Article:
Crabeater and Weddell seals live abundantly in the southern oceans. Both species are incredibly admirable for being well adapted to living around Antarctica, a tough environment to call home.

These seal species don’t compete for living space or food because each has its own niche. Crabeaters rest on individual ice floes floating on the ocean around Antarctica. But Weddells lie on vast stretches of fast ice, which is closer, and attached to, the Antarctic continent.

With about 75 million individuals, crabeaters are the most abundant seals in Antarctica and the most common large mammals in the world, after humans. And crabeaters owe their abundance to ingesting trillions of krill, a kind of small, shrimplike crustacean.

Algae grow by the many tons in sunlight under the sea ice. Krill consume much of those algae, and crabeater seals eat those little crustaceans by the tons. With their mouths wide open, crabeaters swim into huge swarms of krill. The seals’ serrated teeth filter krill from ocean water.  

Crabeaters are chunky with fat to stay warm and have pale-gray hair. They can live up to 40 years.

Crabeaters mate from September to November, the Antarctic spring. Each female has one pup per year, which nurses from her for about three weeks. Each youngster weighs about 40 pounds at birth, but is, amazingly, around 240 pounds in three weeks. Crabeaters’ milk is rich in fat and protein, causing such fast growth.         

With around 800,000 individuals, Weddell seals are the second most abundant seal species around Antarctica. They are also chunky to retain heat, have dappled-gray hair, and can weigh up to 900 pounds, on average, when mature. They also have small heads and flippers to retain body heat.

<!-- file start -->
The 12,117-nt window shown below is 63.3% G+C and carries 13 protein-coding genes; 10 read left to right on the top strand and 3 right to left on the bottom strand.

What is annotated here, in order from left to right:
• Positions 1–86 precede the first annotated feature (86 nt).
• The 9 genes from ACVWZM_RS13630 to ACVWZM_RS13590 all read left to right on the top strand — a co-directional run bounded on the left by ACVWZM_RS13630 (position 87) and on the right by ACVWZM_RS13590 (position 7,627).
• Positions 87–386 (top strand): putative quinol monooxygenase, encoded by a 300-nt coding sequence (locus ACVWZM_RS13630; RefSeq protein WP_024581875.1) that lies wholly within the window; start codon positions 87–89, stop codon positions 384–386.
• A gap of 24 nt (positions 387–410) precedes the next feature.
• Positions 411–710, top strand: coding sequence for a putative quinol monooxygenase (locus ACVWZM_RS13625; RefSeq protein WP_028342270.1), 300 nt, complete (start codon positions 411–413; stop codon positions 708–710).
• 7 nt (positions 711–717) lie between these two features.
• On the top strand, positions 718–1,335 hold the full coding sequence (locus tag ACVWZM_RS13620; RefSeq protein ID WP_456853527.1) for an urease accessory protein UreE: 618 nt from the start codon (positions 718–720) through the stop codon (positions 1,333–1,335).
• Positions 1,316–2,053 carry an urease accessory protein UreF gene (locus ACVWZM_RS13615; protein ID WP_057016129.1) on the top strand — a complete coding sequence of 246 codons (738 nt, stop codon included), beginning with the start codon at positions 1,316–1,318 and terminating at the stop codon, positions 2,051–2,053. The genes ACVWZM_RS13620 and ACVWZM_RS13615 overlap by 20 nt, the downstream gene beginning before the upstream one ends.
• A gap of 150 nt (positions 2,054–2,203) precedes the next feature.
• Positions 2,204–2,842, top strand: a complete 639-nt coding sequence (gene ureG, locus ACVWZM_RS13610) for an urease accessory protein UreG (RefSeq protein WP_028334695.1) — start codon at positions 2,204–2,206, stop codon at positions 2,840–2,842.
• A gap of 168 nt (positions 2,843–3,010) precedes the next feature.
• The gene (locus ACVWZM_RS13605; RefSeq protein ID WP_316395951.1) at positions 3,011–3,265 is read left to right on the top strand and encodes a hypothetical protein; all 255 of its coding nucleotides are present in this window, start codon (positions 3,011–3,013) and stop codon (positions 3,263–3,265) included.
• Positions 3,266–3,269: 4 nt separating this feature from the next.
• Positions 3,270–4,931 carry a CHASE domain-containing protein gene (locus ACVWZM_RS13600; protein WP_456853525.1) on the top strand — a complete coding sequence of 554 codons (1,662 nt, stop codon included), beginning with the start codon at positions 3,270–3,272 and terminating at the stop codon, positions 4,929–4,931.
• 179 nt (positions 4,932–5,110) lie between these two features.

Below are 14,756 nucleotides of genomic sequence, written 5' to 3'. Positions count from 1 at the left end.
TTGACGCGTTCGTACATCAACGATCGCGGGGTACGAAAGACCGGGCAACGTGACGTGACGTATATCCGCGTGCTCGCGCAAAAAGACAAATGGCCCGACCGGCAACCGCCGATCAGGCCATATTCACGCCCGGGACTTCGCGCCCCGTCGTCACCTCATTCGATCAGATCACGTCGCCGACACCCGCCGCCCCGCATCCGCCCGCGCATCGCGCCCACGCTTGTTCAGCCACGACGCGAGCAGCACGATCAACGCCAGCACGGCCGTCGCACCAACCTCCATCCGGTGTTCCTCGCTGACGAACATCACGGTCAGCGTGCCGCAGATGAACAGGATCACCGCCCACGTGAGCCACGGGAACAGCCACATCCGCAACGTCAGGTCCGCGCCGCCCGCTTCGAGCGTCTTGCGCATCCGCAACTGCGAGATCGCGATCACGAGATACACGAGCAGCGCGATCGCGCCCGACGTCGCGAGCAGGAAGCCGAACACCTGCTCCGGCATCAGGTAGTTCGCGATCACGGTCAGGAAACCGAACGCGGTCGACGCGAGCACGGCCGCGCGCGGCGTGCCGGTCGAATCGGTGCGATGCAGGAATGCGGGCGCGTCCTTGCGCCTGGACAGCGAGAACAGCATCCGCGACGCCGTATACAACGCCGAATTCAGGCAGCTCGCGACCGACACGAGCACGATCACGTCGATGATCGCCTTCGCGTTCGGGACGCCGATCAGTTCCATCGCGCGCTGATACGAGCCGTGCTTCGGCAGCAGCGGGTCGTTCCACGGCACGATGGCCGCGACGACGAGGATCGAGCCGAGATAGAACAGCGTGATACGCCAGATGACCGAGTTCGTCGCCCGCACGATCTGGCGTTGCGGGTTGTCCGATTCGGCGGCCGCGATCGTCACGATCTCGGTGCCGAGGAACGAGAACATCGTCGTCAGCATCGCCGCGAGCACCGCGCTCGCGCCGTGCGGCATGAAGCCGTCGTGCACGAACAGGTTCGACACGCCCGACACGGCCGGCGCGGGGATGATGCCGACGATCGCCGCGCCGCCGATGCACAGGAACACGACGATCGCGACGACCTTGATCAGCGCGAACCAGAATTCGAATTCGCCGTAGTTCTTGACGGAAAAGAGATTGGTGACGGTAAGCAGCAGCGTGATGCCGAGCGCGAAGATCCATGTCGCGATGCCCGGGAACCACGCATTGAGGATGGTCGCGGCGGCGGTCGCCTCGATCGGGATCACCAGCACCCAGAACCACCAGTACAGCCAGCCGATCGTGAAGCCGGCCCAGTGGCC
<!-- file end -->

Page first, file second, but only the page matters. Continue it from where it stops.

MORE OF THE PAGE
Weddell seals can live up to 25 years and are the southernmost breeding mammal in the world. They can dive down 2,000 feet to catch fish, squid, octopus, and crustaceans and hold their breath for close to an hour.

In winter, Weddells live in the ocean under the fast ice. They use their strong, sharp teeth to create and maintain breathing holes in the ice. But that ice chewing wears down their teeth to the point that they can’t catch prey animals. Weddells need to evolve even stronger, sharper teeth.     

Leopard seals and killer whales prey on crabeaters and Weddell seals. The whales sometimes knock their potential victims off the ice and into the ocean, where they can grab them. 

Crabeater and Weddell seals are tough, adaptable creatures that flourish in an uncompromising environment. I have to admire their adjustments and endurance in their respective niches. But then, all nature is admirable. 


Clyde McMillan-Gamber is a retired Lancaster County Parks naturalist.

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